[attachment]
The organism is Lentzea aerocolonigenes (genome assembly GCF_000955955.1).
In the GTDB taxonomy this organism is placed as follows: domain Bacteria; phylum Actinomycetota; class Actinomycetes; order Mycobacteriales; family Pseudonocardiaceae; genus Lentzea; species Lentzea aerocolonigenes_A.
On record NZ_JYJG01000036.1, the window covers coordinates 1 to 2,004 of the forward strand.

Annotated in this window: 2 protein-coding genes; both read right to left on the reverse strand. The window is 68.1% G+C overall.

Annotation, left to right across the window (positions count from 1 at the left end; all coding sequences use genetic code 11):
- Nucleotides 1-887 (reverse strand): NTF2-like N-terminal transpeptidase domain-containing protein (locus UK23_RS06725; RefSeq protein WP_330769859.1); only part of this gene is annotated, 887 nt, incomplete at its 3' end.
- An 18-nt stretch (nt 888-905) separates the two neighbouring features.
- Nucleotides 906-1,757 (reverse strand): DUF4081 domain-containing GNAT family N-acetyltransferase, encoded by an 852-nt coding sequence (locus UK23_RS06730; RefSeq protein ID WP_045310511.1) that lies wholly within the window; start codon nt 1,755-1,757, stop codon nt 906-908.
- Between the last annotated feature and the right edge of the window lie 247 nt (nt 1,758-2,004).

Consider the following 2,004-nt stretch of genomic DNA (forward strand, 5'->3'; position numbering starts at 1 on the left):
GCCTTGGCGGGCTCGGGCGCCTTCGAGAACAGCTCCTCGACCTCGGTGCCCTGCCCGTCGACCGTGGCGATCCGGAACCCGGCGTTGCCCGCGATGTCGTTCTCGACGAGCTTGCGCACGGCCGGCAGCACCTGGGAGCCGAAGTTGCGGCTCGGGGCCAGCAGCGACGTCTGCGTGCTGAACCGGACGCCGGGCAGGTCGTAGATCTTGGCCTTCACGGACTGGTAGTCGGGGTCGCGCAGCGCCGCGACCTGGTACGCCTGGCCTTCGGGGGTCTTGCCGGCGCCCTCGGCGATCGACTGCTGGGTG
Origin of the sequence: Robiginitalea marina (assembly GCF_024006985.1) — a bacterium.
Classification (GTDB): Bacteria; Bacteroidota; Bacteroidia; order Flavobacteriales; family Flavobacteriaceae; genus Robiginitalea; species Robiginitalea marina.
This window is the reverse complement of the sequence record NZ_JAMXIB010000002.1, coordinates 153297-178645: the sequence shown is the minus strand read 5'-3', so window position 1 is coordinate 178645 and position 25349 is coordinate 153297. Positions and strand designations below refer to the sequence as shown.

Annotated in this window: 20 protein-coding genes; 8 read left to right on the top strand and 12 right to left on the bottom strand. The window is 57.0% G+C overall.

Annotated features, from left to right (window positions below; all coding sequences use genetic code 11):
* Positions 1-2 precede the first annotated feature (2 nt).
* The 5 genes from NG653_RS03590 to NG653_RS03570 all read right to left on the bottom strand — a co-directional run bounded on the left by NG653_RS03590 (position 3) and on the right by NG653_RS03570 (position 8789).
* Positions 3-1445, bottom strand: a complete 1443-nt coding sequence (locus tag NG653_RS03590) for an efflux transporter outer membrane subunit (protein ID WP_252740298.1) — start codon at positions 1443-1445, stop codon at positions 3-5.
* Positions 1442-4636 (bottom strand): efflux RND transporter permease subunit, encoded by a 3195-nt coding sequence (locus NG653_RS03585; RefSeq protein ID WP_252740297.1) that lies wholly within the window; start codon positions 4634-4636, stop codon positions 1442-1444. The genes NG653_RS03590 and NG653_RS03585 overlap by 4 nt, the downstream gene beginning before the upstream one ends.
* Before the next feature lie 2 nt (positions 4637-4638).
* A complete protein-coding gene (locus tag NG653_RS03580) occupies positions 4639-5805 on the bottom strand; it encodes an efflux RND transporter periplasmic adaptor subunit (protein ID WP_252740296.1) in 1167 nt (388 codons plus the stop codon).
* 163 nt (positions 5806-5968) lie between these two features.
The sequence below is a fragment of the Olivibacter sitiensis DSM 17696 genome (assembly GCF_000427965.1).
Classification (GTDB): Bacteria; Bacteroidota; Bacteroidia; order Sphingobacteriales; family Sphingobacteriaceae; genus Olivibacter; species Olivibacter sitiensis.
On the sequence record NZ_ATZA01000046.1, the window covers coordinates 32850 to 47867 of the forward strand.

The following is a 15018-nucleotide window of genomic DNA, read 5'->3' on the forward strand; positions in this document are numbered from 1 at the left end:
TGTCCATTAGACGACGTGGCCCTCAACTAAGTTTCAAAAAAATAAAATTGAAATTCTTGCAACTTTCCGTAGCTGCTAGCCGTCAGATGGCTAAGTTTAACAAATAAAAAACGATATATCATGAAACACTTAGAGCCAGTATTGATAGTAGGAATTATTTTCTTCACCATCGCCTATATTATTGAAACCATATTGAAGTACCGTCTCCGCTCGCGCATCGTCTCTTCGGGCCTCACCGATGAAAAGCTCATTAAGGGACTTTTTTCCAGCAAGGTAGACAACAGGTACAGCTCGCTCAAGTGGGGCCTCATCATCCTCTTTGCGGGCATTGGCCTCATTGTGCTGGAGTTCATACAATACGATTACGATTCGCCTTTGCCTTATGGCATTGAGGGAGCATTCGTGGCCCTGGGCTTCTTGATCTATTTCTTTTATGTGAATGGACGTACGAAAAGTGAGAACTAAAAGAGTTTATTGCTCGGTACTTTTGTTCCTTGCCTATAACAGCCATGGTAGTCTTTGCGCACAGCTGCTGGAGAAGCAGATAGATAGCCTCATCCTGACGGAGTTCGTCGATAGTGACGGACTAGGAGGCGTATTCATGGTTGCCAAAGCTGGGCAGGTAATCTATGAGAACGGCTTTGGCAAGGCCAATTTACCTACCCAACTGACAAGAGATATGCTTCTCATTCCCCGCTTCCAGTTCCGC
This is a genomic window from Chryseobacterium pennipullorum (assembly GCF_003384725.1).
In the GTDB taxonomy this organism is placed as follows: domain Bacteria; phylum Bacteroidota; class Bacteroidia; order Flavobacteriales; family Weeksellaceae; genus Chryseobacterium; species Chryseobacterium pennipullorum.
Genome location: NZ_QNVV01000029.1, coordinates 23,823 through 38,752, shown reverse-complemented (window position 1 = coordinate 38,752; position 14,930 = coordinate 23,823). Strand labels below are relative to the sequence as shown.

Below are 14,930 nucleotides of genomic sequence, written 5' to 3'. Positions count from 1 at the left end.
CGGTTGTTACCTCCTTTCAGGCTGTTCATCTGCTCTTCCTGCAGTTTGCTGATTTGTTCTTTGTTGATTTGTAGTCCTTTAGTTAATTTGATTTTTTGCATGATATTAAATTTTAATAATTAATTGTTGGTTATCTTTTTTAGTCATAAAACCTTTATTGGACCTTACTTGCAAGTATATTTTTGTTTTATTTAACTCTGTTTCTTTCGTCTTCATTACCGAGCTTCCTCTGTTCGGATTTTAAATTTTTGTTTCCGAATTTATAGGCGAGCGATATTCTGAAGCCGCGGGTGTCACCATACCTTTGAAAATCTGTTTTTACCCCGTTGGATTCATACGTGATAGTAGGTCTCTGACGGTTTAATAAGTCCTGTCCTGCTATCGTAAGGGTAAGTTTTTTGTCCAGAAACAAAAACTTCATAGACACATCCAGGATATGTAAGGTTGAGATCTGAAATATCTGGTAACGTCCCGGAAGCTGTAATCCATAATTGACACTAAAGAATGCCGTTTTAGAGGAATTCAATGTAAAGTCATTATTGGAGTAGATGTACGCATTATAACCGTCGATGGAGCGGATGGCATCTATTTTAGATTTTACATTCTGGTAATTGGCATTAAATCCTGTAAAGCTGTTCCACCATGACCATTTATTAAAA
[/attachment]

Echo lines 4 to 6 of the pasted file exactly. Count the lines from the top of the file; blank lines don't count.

Annotated in this window: 2 protein-coding genes; both read right to left on the reverse strand. The window is 68.1% G+C overall.

Annotation, left to right across the window (positions count from 1 at the left end; all coding sequences use genetic code 11):
- Nucleotides 1-887 (reverse strand): NTF2-like N-terminal transpeptidase domain-containing protein (locus UK23_RS06725; RefSeq protein WP_330769859.1); only part of this gene is annotated, 887 nt, incomplete at its 3' end.